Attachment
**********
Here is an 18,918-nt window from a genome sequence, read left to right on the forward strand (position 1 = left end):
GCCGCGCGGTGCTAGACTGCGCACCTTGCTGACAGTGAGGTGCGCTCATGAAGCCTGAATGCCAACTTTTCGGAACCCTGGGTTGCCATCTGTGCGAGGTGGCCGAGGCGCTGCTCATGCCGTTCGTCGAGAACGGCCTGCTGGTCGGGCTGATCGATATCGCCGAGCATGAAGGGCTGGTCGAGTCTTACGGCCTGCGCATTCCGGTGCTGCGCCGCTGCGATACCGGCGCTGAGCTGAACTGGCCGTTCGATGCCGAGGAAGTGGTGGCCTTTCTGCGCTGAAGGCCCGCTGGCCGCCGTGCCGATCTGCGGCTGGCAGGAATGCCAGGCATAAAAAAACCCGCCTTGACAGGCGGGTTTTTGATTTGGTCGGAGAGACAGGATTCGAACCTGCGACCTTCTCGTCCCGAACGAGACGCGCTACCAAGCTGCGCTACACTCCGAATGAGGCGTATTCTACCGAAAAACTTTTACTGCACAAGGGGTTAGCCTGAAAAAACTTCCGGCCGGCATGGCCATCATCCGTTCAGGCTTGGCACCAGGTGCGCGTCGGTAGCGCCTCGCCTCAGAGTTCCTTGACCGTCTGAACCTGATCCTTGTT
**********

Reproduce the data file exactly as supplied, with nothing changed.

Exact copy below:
Here is an 18,918-nt window from a genome sequence, read left to right on the forward strand (position 1 = left end):
GCCGCGCGGTGCTAGACTGCGCACCTTGCTGACAGTGAGGTGCGCTCATGAAGCCTGAATGCCAACTTTTCGGAACCCTGGGTTGCCATCTGTGCGAGGTGGCCGAGGCGCTGCTCATGCCGTTCGTCGAGAACGGCCTGCTGGTCGGGCTGATCGATATCGCCGAGCATGAAGGGCTGGTCGAGTCTTACGGCCTGCGCATTCCGGTGCTGCGCCGCTGCGATACCGGCGCTGAGCTGAACTGGCCGTTCGATGCCGAGGAAGTGGTGGCCTTTCTGCGCTGAAGGCCCGCTGGCCGCCGTGCCGATCTGCGGCTGGCAGGAATGCCAGGCATAAAAAAACCCGCCTTGACAGGCGGGTTTTTGATTTGGTCGGAGAGACAGGATTCGAACCTGCGACCTTCTCGTCCCGAACGAGACGCGCTACCAAGCTGCGCTACACTCCGAATGAGGCGTATTCTACCGAAAAACTTTTACTGCACAAGGGGTTAGCCTGAAAAAACTTCCGGCCGGCATGGCCATCATCCGTTCAGGCTTGGCACCAGGTGCGCGTCGGTAGCGCCTCGCCTCAGAGTTCCTTGACCGTCTGAACCTGATCCTTGTT